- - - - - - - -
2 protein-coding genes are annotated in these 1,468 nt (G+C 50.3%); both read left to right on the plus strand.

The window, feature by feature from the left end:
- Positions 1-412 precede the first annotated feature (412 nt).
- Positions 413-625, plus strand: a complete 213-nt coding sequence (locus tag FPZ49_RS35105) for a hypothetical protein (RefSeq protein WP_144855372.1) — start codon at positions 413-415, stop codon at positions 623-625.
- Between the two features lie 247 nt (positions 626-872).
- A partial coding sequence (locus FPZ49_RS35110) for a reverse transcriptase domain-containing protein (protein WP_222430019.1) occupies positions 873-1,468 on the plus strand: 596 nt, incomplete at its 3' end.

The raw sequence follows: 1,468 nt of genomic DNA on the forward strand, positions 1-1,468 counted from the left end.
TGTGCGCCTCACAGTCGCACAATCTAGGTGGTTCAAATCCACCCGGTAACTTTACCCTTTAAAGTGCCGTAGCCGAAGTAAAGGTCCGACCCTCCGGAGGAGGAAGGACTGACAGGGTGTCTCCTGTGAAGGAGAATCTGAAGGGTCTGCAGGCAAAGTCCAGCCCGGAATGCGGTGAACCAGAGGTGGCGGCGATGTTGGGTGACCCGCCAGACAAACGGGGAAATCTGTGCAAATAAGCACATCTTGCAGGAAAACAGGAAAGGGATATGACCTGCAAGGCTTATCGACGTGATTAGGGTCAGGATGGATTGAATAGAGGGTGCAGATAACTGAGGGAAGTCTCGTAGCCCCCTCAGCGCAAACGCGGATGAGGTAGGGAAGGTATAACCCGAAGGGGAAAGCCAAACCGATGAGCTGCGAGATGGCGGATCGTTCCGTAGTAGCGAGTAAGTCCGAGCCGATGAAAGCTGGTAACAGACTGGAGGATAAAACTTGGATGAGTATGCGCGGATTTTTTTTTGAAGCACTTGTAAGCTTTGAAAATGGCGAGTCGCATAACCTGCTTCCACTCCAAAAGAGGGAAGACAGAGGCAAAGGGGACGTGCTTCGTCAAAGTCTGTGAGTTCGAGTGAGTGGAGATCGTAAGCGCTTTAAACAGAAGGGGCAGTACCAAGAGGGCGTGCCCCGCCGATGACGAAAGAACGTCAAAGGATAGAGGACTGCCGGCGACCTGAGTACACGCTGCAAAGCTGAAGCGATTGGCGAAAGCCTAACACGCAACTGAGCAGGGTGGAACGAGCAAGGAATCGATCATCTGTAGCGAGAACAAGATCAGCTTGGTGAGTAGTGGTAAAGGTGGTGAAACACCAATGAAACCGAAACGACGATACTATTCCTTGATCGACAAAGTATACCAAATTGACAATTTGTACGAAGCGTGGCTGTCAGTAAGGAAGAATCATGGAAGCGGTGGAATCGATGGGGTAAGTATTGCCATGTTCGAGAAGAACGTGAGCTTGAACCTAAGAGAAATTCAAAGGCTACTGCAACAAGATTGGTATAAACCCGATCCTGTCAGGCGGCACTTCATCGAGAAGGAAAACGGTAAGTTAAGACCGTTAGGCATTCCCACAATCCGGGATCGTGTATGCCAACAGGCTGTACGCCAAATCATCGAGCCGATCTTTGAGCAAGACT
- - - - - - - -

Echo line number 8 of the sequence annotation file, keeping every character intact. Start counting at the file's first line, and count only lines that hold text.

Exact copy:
TGTGCGCCTCACAGTCGCACAATCTAGGTGGTTCAAATCCACCCGGTAACTTTACCCTTTAAAGTGCCGTAGCCGAAGTAAAGGTCCGACCCTCCGGAGGAGGAAGGACTGACAGGGTGTCTCCTGTGAAGGAGAATCTGAAGGGTCTGCAGGCAAAGTCCAGCCCGGAATGCGGTGAACCAGAGGTGGCGGCGATGTTGGGTGACCCGCCAGACAAACGGGGAAATCTGTGCAAATAAGCACATCTTGCAGGAAAACAGGAAAGGGATATGACCTGCAAGGCTTATCGACGTGATTAGGGTCAGGATGGATTGAATAGAGGGTGCAGATAACTGAGGGAAGTCTCGTAGCCCCCTCAGCGCAAACGCGGATGAGGTAGGGAAGGTATAACCCGAAGGGGAAAGCCAAACCGATGAGCTGCGAGATGGCGGATCGTTCCGTAGTAGCGAGTAAGTCCGAGCCGATGAAAGCTGGTAACAGACTGGAGGATAAAACTTGGATGAGTATGCGCGGATTTTTTTTTGAAGCACTTGTAAGCTTTGAAAATGGCGAGTCGCATAACCTGCTTCCACTCCAAAAGAGGGAAGACAGAGGCAAAGGGGACGTGCTTCGTCAAAGTCTGTGAGTTCGAGTGAGTGGAGATCGTAAGCGCTTTAAACAGAAGGGGCAGTACCAAGAGGGCGTGCCCCGCCGATGACGAAAGAACGTCAAAGGATAGAGGACTGCCGGCGACCTGAGTACACGCTGCAAAGCTGAAGCGATTGGCGAAAGCCTAACACGCAACTGAGCAGGGTGGAACGAGCAAGGAATCGATCATCTGTAGCGAGAACAAGATCAGCTTGGTGAGTAGTGGTAAAGGTGGTGAAACACCAATGAAACCGAAACGACGATACTATTCCTTGATCGACAAAGTATACCAAATTGACAATTTGTACGAAGCGTGGCTGTCAGTAAGGAAGAATCATGGAAGCGGTGGAATCGATGGGGTAAGTATTGCCATGTTCGAGAAGAACGTGAGCTTGAACCTAAGAGAAATTCAAAGGCTACTGCAACAAGATTGGTATAAACCCGATCCTGTCAGGCGGCACTTCATCGAGAAGGAAAACGGTAAGTTAAGACCGTTAGGCATTCCCACAATCCGGGATCGTGTATGCCAACAGGCTGTACGCCAAATCATCGAGCCGATCTTTGAGCAAGACT